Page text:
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With the global economy continuing to improve, more companies scaling for growth. Capital investments continuing are gaining momentum, businesses want to get up and running more quickly with ERP. The intention is to quickly automate repetitive, time-consuming tasks–and to get better insights into what’s happening in the businesses.  All above factors will lead more companies to revisit their ERP systems. 

Thus, vendors will continue to provide new functionalities or provide long-term support for these dated products. Businesses will have to embrace change and migrate to more modern enterprise technologies. Given below are some trends that will shape the future of the ERP systems we know. 

Cloud services have come to the fore – The ongoing shift to cloud computing will continue and accelerate. One of the drivers for adoption is scale. Most enterprises are handling more complex activities in terms of numbers, services, customer interactions and marketing activities. This will cause more transactions to hit the ERP - increasing the demand for systems suited for a cloud enterprise. 

Consumerization of ERP systems – ERP systems are cautiously evolving to provide a better and easy user experience. The best examples are the ERP applications on the app store, which would need to be approved of the store itself. This is to ensure that the software package complies with usability and intuitiveness factors. Consumers are demanding easy “plug and play” software operations. Vendors consumerizing ERP systems to the millennial generation will understand the nature of the modern “Instant gratification user”. This literally means a mobile-friendly and easy to use systems.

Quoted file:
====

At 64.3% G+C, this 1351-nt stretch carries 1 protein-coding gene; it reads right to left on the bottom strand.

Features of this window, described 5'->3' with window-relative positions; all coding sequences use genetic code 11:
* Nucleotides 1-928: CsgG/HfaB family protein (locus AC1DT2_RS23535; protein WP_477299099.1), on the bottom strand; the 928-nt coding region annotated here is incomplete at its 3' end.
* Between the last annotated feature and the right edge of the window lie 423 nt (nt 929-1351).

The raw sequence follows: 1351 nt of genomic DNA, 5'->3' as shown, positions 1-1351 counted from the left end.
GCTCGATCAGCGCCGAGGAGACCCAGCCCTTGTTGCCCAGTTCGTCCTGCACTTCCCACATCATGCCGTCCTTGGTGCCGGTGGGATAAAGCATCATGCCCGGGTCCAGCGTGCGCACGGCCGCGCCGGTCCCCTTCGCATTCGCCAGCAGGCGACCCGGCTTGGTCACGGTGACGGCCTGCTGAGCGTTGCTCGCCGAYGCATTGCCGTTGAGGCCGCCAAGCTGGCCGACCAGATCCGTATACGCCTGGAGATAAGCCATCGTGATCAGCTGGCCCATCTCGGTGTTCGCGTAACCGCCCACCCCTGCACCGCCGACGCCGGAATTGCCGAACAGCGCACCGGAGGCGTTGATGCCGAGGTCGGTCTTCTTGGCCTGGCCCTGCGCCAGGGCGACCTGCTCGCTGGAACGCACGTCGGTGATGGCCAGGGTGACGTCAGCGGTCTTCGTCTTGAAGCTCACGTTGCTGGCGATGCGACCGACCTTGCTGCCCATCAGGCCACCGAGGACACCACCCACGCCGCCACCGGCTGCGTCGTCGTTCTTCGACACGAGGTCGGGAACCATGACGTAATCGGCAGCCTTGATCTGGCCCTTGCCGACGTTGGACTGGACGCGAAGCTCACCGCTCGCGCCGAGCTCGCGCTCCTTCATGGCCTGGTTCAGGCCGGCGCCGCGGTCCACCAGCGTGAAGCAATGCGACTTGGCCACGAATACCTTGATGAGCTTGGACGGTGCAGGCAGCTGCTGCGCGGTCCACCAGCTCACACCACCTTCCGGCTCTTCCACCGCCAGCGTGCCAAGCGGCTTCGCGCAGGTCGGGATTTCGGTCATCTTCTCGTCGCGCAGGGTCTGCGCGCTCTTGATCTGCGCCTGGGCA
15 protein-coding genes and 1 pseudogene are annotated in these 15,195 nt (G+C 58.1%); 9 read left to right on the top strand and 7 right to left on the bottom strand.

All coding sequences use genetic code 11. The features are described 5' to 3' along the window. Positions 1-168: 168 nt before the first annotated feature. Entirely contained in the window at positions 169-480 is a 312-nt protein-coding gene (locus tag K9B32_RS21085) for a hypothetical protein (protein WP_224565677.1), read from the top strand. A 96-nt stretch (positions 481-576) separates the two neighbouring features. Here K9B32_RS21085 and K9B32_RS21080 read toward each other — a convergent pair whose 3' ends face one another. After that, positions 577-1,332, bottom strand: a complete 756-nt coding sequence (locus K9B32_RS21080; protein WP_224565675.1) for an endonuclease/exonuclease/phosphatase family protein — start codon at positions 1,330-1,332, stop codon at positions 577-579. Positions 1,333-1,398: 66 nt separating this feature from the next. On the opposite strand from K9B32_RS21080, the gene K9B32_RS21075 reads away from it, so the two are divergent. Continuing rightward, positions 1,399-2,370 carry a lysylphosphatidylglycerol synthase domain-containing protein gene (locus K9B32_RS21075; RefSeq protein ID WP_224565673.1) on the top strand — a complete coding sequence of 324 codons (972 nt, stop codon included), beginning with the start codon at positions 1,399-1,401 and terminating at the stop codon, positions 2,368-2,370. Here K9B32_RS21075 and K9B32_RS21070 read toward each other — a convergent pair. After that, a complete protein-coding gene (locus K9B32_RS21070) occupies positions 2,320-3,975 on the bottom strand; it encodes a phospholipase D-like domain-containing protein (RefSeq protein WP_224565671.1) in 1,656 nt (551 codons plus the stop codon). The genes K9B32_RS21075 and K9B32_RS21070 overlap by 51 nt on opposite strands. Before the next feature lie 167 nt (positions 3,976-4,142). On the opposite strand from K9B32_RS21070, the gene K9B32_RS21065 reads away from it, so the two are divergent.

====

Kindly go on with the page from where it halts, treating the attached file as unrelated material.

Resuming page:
Mobility will become mainstream – Many industry analysts like to talk about SaaS and the cloud – both which will increase interaction, but mobility is the most discussed aspect which is already a trend. Key management personnel, back office staff, mall floor workers, and almost anyone else out there will use mobile devices to access enterprise data. They prefer it to the traditional desktop. The industry is accepting freelancing and part timing as sources to get labour on demand. It is convenient to have a mobile-friendly solution for this segment who are frequently on the go.

Increasing focus on business intelligence and data – This trend which is already established is likely to gain more momentum during the years to come. Capabilities in enabling scalability, governance, mobility, and standards have made businesses even more powerful and effective.  Businesses want to make use of analytical capability to make sense of data with minimum effort and time. ERP vendors such as SAP, Oracle, Infor and others are already investing heavily in their business intelligence capabilities, so look for this trend to continue well into the future.